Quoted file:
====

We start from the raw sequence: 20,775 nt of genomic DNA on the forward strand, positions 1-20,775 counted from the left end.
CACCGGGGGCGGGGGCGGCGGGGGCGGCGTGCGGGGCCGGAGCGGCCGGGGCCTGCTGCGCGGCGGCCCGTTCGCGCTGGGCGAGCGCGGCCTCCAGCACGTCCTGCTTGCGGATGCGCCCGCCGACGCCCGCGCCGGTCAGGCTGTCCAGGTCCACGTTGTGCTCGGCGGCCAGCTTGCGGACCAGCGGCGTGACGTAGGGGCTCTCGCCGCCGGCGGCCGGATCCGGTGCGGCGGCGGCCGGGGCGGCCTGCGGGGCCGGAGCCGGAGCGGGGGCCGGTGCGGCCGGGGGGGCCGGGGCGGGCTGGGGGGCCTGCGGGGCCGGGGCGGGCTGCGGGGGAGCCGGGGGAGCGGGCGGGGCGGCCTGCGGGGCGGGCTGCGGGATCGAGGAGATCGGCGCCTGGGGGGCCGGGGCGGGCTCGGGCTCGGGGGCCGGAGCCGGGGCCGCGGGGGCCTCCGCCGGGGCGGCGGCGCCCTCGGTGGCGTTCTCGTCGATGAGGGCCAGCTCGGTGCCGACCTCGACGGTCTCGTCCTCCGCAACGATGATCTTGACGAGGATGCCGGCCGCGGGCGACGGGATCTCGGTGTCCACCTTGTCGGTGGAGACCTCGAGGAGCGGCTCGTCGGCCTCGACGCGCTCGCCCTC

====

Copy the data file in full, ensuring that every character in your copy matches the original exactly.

We start from the raw sequence: 20,775 nt of genomic DNA on the forward strand, positions 1-20,775 counted from the left end.
CACCGGGGGCGGGGGCGGCGGGGGCGGCGTGCGGGGCCGGAGCGGCCGGGGCCTGCTGCGCGGCGGCCCGTTCGCGCTGGGCGAGCGCGGCCTCCAGCACGTCCTGCTTGCGGATGCGCCCGCCGACGCCCGCGCCGGTCAGGCTGTCCAGGTCCACGTTGTGCTCGGCGGCCAGCTTGCGGACCAGCGGCGTGACGTAGGGGCTCTCGCCGCCGGCGGCCGGATCCGGTGCGGCGGCGGCCGGGGCGGCCTGCGGGGCCGGAGCCGGAGCGGGGGCCGGTGCGGCCGGGGGGGCCGGGGCGGGCTGGGGGGCCTGCGGGGCCGGGGCGGGCTGCGGGGGAGCCGGGGGAGCGGGCGGGGCGGCCTGCGGGGCGGGCTGCGGGATCGAGGAGATCGGCGCCTGGGGGGCCGGGGCGGGCTCGGGCTCGGGGGCCGGAGCCGGGGCCGCGGGGGCCTCCGCCGGGGCGGCGGCGCCCTCGGTGGCGTTCTCGTCGATGAGGGCCAGCTCGGTGCCGACCTCGACGGTCTCGTCCTCCGCAACGATGATCTTGACGAGGATGCCGGCCGCGGGCGACGGGATCTCGGTGTCCACCTTGTCGGTGGAGACCTCGAGGAGCGGCTCGTCGGCCTCGACGCGCTCGCCCTC